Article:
Owning your own business gives you more flexibility, flexibility that allows more time with the family, right? It does but this means there is even more pressure for moms like us to be Superwomen and try to do it all! This is the quandary I find myself in nearly everyday. Here's how I try to keep it sane:
Unless your children nap all day, play on their own for hours on end, or you can run your business exclusively after they have gone to bed, I highly recommend finding consistent childcare. There are so many options - entire books have been written on the subject - but the most important elements remain the same no matter what type of childcare you are considering. You must feel 100% comfortable with the care your child receives AND I highly recommend fixing a schedule so that you know on a weekly basis the blocks of time you will have to devote to the business. But be creative here. Can you do your work over the phone and computer? How about driving to the in-laws one day a week? While the grandparents enjoy the kids, you crank out a solid afternoon of work.
It's true that being a mom turns even the most unorganized person into a veritable logistics diva. Embrace this organizing inclination and use it everywhere in your life. I'm a list maker so I keep a task list of everything I need to do and write it down as soon as something pops into my head. This has created a lot of random pieces of paper, stickies and notepads so I religiously record them all into my Outlook tasks and assign a date. Assigning future dates to items clears my mind to focus on the urgent tasks at hand and not worry about whether I will remember the things that need to happen later.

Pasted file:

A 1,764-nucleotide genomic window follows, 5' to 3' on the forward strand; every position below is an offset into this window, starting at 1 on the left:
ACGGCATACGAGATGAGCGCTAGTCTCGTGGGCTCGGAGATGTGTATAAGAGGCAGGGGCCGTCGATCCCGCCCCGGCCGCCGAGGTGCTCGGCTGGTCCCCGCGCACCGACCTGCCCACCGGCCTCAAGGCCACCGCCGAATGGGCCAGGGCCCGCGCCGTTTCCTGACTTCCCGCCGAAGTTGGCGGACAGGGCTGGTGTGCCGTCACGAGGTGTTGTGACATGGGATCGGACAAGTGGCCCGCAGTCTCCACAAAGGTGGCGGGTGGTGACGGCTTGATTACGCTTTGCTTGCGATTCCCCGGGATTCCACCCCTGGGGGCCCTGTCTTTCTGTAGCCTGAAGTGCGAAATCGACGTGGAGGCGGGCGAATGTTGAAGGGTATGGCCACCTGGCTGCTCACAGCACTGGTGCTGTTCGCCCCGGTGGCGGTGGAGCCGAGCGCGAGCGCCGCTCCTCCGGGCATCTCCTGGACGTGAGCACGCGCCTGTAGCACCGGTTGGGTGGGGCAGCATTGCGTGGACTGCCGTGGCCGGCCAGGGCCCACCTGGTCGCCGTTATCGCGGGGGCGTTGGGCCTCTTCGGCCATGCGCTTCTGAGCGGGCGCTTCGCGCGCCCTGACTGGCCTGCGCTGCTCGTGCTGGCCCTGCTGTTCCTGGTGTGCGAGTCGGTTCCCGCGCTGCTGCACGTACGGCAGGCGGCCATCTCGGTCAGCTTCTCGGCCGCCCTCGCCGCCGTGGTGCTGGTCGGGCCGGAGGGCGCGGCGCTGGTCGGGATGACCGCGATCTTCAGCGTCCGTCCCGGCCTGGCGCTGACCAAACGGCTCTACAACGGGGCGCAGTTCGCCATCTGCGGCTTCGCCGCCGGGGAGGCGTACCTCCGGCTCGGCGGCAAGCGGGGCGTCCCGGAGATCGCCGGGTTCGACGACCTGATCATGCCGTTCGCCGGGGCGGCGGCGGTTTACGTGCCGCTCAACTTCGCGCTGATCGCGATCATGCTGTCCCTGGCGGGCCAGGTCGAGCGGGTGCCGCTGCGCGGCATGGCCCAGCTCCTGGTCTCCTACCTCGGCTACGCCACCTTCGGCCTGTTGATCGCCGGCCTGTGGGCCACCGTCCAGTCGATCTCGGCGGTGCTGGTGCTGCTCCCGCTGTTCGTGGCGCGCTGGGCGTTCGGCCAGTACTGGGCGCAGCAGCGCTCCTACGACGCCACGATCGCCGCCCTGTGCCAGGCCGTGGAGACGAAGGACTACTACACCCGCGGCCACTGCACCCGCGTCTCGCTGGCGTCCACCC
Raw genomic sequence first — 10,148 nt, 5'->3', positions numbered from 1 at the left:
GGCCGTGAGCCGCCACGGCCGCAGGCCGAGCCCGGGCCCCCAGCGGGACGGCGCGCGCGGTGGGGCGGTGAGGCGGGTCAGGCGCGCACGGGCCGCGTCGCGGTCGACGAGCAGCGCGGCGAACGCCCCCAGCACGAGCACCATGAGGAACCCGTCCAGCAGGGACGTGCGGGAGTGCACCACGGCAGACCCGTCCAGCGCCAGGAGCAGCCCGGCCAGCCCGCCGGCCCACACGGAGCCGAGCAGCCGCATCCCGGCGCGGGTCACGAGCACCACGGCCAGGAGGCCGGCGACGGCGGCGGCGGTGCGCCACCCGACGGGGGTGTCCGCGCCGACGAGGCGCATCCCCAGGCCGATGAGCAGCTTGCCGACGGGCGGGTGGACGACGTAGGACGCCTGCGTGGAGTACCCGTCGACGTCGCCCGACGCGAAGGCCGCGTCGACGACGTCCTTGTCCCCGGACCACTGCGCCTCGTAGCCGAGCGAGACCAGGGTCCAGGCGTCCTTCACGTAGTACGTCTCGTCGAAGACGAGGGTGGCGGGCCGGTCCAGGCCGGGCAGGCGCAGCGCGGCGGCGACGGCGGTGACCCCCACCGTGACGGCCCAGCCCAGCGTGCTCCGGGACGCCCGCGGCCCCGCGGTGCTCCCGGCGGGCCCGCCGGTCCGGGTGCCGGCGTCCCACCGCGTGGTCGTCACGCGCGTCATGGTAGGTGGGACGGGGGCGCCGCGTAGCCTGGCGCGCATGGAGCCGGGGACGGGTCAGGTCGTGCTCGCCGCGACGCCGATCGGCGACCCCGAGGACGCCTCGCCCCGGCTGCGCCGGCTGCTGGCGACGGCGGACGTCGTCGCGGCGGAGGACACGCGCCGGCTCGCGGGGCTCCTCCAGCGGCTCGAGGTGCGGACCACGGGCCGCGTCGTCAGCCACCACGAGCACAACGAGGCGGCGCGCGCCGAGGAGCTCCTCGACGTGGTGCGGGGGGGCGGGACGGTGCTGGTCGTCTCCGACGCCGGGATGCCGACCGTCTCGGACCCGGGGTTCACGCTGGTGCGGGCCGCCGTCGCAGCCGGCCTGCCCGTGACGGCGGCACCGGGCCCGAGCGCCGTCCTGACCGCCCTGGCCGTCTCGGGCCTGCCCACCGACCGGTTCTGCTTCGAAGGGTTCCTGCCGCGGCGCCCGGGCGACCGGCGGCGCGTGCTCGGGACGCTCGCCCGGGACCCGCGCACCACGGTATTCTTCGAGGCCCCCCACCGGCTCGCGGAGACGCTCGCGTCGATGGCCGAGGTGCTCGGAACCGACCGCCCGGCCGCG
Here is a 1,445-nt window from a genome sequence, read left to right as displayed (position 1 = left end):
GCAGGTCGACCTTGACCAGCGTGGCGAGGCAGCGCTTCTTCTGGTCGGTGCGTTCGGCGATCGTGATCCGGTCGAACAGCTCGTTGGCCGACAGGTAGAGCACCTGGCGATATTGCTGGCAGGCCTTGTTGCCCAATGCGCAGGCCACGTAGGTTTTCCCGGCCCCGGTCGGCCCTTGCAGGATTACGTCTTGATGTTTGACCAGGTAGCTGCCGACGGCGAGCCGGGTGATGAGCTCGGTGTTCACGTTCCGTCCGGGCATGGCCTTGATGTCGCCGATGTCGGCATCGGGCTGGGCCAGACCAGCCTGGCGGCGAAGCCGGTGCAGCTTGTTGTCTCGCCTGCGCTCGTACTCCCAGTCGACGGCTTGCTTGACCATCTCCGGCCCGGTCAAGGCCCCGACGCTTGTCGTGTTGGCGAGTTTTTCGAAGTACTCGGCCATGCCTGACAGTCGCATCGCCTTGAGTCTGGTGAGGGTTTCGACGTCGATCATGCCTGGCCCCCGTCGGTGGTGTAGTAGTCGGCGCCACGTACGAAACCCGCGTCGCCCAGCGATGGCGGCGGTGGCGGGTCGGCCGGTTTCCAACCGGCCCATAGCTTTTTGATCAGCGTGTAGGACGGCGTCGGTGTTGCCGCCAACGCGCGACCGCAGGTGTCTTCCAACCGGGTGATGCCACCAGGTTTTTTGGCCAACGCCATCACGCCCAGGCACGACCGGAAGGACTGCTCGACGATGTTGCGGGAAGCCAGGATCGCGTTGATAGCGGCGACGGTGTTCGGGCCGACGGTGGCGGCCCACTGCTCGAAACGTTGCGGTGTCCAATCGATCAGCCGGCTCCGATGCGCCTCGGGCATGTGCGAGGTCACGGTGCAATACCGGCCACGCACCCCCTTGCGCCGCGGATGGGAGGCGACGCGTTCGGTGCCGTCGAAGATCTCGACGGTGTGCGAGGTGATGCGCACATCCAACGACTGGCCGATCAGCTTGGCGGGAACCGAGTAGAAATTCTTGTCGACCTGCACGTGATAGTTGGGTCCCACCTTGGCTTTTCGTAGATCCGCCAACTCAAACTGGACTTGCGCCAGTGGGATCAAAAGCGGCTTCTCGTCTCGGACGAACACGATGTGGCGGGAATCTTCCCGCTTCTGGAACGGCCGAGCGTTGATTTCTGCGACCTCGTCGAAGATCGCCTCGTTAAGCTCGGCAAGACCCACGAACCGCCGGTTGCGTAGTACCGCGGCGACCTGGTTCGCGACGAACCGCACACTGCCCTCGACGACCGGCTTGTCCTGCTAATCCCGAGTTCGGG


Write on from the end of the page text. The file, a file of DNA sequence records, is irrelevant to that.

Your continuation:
Look hard at all the errands, chores, projects and to dos in your life, both business and personal, and decide what can be delegated and what it will cost to delegate it. Don't forget to factor in the price of time. Tasks that can be delegated should be, in order to free you up to work on the parts of your business that only you can tend to or allow you more daytime hours with your children. Also remember that anyone you hire will need to be managed and that takes time too. So if it regularly takes an inordinate amount of time to manage someone or oversee a certain task, consider if it's truly worth delegating. Be creative here too. Can a neighborhood student help out a couple of afternoons a week with household chores and errands? Sometimes removing the small but regular tasks from your plate can really free up a good deal of time and energy.